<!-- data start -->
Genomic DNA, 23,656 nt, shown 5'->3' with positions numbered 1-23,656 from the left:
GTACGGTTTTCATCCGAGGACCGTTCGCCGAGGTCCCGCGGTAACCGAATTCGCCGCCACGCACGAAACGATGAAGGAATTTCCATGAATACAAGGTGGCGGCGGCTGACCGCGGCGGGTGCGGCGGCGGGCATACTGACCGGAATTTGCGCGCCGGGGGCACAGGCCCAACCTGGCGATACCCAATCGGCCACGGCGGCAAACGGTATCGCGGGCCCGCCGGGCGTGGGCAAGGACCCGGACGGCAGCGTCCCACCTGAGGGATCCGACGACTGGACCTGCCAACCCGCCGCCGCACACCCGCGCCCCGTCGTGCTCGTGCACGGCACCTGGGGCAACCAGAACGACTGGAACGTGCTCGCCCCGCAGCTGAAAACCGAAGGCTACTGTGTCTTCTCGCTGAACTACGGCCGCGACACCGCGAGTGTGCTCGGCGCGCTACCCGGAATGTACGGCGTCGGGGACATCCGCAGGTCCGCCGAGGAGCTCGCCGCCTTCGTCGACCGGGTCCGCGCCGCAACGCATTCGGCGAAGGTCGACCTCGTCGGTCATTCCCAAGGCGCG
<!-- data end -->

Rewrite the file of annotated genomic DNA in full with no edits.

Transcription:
Genomic DNA, 23,656 nt, shown 5'->3' with positions numbered 1-23,656 from the left:
GTACGGTTTTCATCCGAGGACCGTTCGCCGAGGTCCCGCGGTAACCGAATTCGCCGCCACGCACGAAACGATGAAGGAATTTCCATGAATACAAGGTGGCGGCGGCTGACCGCGGCGGGTGCGGCGGCGGGCATACTGACCGGAATTTGCGCGCCGGGGGCACAGGCCCAACCTGGCGATACCCAATCGGCCACGGCGGCAAACGGTATCGCGGGCCCGCCGGGCGTGGGCAAGGACCCGGACGGCAGCGTCCCACCTGAGGGATCCGACGACTGGACCTGCCAACCCGCCGCCGCACACCCGCGCCCCGTCGTGCTCGTGCACGGCACCTGGGGCAACCAGAACGACTGGAACGTGCTCGCCCCGCAGCTGAAAACCGAAGGCTACTGTGTCTTCTCGCTGAACTACGGCCGCGACACCGCGAGTGTGCTCGGCGCGCTACCCGGAATGTACGGCGTCGGGGACATCCGCAGGTCCGCCGAGGAGCTCGCCGCCTTCGTCGACCGGGTCCGCGCCGCAACGCATTCGGCGAAGGTCGACCTCGTCGGTCATTCCCAAGGCGCG